UK - The UK economy faces a one in three chance of falling back into recession by 2012, Legal & General Investment Management (LGIM) has warned.
Using the same model which highlighted the possibility of the financial crisis at the start of 2008, LGIM economist James Carrick found a 33% probability of recession in 2012 because of the government's policy tightening plans.
Carrick said the model suggested a 10% chance that year-on-year economic growth would be negative in a year's time, rising to 33% by 2012. However, since the figures are calculated year-on-year, the UK economy may begin contracting as early as the second half of 2011, Carrick warned.
"The sharp cuts in public spending that the government made in the recent emergency budget represent the largest fiscal tightening since the Second World War," he added.
"Government figures suggest the gap left by these cuts will be filled by the biggest private sector boom ever - given how tight lending conditions remain, this is far too optimistic."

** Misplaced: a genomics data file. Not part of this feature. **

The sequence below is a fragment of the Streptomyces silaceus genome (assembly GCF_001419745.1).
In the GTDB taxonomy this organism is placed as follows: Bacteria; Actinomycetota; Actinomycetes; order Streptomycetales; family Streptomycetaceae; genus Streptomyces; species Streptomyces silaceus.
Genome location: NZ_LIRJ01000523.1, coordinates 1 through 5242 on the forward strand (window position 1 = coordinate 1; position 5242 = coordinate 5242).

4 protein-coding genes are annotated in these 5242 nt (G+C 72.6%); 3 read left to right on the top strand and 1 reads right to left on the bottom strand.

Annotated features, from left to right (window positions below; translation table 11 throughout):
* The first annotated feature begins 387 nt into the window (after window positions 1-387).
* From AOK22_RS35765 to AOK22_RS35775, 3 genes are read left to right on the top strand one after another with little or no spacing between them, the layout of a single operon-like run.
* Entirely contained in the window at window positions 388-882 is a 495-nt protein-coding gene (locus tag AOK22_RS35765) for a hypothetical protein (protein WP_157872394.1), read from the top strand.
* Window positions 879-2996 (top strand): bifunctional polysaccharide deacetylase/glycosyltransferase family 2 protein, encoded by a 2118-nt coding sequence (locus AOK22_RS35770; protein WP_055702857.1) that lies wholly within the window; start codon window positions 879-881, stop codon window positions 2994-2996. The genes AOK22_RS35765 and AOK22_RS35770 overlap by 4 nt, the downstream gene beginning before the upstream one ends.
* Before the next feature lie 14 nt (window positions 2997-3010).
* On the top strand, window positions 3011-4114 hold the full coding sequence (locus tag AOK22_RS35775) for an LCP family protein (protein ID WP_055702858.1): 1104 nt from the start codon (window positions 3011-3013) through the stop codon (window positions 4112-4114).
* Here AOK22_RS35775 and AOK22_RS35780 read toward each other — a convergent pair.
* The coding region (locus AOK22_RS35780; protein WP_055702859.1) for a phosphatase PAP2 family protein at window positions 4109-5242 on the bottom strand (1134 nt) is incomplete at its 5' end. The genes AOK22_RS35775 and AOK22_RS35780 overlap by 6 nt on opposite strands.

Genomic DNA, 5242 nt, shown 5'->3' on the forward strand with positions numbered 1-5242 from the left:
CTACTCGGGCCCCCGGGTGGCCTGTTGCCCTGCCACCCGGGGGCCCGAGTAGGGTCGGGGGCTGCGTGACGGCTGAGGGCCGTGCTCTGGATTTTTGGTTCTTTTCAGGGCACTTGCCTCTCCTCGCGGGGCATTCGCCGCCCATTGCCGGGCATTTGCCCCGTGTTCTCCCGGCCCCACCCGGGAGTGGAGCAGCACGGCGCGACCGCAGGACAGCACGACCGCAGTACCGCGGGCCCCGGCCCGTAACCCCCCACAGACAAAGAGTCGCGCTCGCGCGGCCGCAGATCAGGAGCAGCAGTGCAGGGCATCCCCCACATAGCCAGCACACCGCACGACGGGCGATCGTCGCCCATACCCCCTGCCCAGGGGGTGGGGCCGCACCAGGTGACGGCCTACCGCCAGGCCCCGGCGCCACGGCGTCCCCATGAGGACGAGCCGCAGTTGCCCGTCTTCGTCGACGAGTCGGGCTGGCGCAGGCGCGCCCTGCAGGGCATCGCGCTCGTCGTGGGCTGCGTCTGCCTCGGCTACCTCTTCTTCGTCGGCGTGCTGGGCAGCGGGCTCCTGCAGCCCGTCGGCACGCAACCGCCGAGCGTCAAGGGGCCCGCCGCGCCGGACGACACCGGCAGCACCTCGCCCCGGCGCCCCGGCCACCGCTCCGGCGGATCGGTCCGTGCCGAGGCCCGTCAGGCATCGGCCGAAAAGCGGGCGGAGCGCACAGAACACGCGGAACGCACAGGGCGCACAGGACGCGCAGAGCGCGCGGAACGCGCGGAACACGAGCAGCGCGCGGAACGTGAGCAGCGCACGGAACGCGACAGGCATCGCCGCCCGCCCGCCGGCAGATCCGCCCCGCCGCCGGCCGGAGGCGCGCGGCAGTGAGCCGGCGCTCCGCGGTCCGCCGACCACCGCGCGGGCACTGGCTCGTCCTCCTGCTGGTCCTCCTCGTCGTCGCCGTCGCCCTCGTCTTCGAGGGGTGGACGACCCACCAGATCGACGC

Carrick said the economy was not yet strong enough to have the "automatic stabilzers" of low taxes and high spending removed, and as a result the Bank of England would need to provide offsetting support to the economy.
"The BoE wants to ensure sterling does not rise further," Carrick added. "There's a danger that fiscal tightening makes the pound a more credible currency than the euro or US dollar, undermining the export recovery. Low interest rates should also boost the profitability of bank lending, helping to improve credit conditions."
Updating your subscription status
The best of our readers' ideas on how to structure defined ambition pensions
This guide to Pensions Stability explores the new financial and operational model for defined benefit (DB) pension schemes. Pension schemes are still being run with far greater risk than is necessary and there is an opportunity to create a more stable pensions environment for trustees and sponsors.
This inaugural survey among 326 members of the Chartered Institute of Personnel and Development (CIPD) and the Pensions Management Institute (PMI) asked whether auto-enrolment will deliver on its goals; if contribution rates for employees and employers need to rise; and whether pensions tax relief needs further reform.
GBP50000 - 60000 per annum
£Competitive + excellent benefits
£dependent on experience/skills
Send to a friend